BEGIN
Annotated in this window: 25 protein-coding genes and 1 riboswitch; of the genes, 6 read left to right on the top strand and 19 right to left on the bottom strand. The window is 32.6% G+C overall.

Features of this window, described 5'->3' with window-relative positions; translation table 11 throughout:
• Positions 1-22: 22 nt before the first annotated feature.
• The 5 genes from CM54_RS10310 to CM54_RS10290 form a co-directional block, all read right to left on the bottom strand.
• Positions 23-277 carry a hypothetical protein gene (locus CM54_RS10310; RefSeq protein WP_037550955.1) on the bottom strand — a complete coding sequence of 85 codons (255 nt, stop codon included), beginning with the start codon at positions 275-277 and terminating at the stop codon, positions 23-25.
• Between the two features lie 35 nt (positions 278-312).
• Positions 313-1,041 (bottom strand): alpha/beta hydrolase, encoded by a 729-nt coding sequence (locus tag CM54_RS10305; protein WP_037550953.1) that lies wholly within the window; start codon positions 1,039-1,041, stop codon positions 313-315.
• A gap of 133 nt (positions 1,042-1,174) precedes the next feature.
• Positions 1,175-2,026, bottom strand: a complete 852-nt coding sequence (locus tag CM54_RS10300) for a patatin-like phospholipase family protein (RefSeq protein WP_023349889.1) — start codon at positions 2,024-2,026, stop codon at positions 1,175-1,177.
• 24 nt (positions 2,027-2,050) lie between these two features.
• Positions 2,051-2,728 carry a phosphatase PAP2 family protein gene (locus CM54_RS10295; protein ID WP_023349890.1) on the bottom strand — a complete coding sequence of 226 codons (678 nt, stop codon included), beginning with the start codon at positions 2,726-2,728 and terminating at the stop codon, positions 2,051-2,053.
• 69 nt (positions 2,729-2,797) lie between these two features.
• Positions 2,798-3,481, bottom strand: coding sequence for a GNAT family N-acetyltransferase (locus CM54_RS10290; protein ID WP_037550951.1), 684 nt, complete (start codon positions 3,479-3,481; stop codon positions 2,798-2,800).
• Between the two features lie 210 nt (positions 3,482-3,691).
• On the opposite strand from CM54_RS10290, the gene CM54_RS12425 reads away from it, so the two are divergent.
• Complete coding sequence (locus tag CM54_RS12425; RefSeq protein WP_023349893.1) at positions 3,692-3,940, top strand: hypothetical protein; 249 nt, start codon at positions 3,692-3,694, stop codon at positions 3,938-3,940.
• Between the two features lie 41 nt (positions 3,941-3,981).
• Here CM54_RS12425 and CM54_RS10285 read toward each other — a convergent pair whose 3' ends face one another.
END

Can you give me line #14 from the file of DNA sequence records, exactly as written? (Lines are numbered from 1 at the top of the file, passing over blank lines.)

• Between the two features lie 210 nt (positions 3,482-3,691).